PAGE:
"We had the benefit of hitting the market when it was still hot," Wanninger said of the strong condo sales. The decision to target the top tier of the market with both the hotel and condos also allowed it to move forward while other condo-related projects faltered, he added.

The vast majority of buyers at the Ivy are purchasing second or even third homes, Laux said. While some live in outstate Minnesota and are buying "urban cabins" for visiting or doing business in the Twin Cities, others have residences in Chicago, New York, San Francisco and even Europe, he said. Those buyers are not depending on selling a home to buy at the Ivy.

The units initially were priced from about $250,000 to $2 million, but prices have been nudged up slightly since 2004, Wanninger said. Rising raw material and labor costs would make the development considerably more expensive, possibly deterring some buyers, if it were being started today, he said.

"It would be very hard to give people the same kind of residences they're going to be getting," he said.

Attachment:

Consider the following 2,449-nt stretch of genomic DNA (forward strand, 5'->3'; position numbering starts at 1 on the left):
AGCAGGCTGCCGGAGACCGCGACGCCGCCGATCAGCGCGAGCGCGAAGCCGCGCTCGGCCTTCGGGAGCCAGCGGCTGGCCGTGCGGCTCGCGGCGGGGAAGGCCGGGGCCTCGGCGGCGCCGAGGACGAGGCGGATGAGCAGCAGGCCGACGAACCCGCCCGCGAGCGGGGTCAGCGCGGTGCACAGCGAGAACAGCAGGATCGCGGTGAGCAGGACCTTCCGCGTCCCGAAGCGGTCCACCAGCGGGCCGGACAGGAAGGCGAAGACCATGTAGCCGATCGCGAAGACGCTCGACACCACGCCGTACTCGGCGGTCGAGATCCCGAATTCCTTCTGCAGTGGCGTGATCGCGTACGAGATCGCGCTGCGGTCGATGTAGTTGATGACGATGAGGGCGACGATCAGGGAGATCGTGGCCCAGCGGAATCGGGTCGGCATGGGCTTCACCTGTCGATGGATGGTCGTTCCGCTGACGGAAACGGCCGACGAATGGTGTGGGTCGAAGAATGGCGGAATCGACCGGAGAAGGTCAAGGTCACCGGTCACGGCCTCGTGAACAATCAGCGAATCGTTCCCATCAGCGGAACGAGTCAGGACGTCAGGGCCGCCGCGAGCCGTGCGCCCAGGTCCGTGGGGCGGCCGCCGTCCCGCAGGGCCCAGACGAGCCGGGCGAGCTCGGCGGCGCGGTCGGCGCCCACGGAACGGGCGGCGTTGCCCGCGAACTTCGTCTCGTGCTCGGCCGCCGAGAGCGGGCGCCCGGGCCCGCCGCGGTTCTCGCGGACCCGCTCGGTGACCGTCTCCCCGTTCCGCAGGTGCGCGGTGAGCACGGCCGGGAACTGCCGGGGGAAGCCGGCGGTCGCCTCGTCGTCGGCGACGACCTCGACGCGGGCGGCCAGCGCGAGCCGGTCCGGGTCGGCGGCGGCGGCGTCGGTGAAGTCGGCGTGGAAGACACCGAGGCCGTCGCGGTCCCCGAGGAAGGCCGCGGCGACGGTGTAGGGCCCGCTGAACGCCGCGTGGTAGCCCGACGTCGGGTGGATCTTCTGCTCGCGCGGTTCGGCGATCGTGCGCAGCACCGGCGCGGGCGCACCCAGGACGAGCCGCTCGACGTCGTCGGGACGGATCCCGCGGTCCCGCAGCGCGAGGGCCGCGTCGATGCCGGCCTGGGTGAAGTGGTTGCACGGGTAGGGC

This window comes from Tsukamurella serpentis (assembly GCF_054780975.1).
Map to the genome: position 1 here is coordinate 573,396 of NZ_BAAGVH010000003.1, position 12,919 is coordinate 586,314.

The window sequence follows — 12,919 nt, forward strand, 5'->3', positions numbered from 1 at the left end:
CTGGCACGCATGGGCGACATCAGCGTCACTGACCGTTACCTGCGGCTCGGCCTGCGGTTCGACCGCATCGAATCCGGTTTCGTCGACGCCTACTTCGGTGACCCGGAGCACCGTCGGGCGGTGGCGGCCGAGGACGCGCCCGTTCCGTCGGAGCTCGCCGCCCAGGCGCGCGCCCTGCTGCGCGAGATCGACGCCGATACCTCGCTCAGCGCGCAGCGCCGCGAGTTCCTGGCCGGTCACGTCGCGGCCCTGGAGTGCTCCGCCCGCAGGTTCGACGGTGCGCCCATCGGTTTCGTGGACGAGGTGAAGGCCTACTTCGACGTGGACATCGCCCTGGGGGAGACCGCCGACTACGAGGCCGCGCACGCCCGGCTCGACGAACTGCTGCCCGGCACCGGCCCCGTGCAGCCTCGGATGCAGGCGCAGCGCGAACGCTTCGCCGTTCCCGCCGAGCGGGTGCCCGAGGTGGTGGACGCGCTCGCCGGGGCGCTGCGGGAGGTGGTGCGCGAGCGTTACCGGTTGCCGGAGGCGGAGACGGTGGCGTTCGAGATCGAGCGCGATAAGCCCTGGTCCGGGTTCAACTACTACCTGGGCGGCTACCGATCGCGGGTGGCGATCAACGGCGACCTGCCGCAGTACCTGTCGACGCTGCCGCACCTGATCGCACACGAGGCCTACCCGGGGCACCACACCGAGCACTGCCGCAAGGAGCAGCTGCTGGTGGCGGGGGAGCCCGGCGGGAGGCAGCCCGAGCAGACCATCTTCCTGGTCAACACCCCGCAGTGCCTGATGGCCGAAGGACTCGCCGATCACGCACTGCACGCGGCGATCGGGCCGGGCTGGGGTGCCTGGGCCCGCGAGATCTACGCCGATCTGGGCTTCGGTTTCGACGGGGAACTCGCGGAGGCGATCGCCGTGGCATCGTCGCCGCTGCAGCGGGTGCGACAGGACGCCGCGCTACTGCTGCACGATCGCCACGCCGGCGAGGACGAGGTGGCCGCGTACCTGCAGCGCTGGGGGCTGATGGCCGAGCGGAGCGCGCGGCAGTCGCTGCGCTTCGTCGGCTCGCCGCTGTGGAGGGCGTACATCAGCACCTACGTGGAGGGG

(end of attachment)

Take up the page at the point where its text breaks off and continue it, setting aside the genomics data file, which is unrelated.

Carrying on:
The most expensive units were among the first to sell, and a couple of buyers purchased two adjacent units and combined them into one larger residence, he said. In one such case, a buyer will wind up with about 4,000 square feet.

The condos are somewhat larger than what's typical even for high-end developments, with the average units about 1,600 square feet. The units are not subdivided into several small rooms. The 3,300-square-foot penthouse has only two bedrooms, and all the units have floor-to-ceiling windows and 10-foot ceilings.

"We wanted to give people large, gracious residences," Laux said. "Why have something that's chopped up into little rooms, some of them guest rooms, that you might only use a half-dozen times a year? You can have people that visit you stay right next to you at the hotel."

Buyers were attracted by the fact that the hotel at the Ivy will be part of Starwood Hotel and Resort's Luxury Collection -- one of only 10 in the United States. Condo residents will be able to use any of the hotel's many amenities, including valet, food and maid service.

"If you need to have your car washed, your pets cared for, it can be done," said Paul Wischermann, whose Minnetonka-based Wischermann Partners will manage the hotel. "It's all the benefits of having staff, without any of the hassles."